Myth 1: It costs a lot to eat this way.
Fact: If you’re creating meals out of beans or lentils as your main source of protein, and sticking with mostly plants and whole grains, then theMediterranean diet is less expensive than serving dishes of meat, cheese, and processed foods.
Myth 2: If one glass of wine is good for your heart, than three glasses is three times as healthy.
Fact: Moderate amounts of red wine (one drink a day for women; two for men) certainly has unique health benefits for your heart, but drinking too much has the opposite effect. Anything more than two glasses of wine can actually be bad for your heart.
Myth 3: Eating large bowls of pasta and bread is the Mediterranean way.
Fact: Typically, Mediterraneans don’t eat a heaping plate of pasta the way Americans do. Instead, pasta is usually a side dish with about a 1/2-cup to 1-cup serving size. The rest of their plate consists of salads, vegetables, a small portion of meat, and perhaps one slice of bread.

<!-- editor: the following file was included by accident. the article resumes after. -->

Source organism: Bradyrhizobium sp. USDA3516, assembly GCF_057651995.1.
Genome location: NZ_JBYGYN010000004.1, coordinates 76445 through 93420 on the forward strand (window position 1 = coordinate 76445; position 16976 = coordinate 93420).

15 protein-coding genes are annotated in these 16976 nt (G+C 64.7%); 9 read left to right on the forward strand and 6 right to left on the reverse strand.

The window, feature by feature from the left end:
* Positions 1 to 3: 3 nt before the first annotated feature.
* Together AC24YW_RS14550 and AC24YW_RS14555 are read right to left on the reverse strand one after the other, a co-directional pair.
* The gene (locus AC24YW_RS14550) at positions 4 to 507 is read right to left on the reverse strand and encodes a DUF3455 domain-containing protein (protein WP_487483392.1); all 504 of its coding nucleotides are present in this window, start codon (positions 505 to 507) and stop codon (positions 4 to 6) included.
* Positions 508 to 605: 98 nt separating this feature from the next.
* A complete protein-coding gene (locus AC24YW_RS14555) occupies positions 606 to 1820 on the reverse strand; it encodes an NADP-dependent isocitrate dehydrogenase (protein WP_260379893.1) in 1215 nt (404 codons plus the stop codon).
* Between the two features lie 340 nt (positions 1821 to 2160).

Myth 4: If you follow the traditional Mediterranean diet then you will lose weight.
Fact: Those living on Greek islands don’t enjoy good cardiovascular health just by eating differently; they walk up and down steep hills to tend to their garden and animals, often living off what they can grow themselves. Physical labor plays a large role.
Myth 5: The Mediterranean diet is only about the food.
Fact: The food is a huge part of the diet, yes, but don’t overlook the other ways the Mediterraneans life their lives. When they sit down for a meal, they don’t sit in front of a television or eat in a rush; they sit down for a relaxed, leisurely meal with others, which may be just as important for your health as what’s on your plate.
Health benefits of a Mediterranean diet
A traditional Mediterranean diet consisting of large quantities of fresh fruits and vegetables, nuts, fish and olive oil—coupled with physical activity—reduces the risk of heart disease, certain cancers, diabetes, Parkinson’s and Alzheimer’s diseases. More specifically:
Protecting against type 2 diabetes. A Mediterranean diet is rich in fiber, slowing down digestion and preventing huge swings in blood sugar.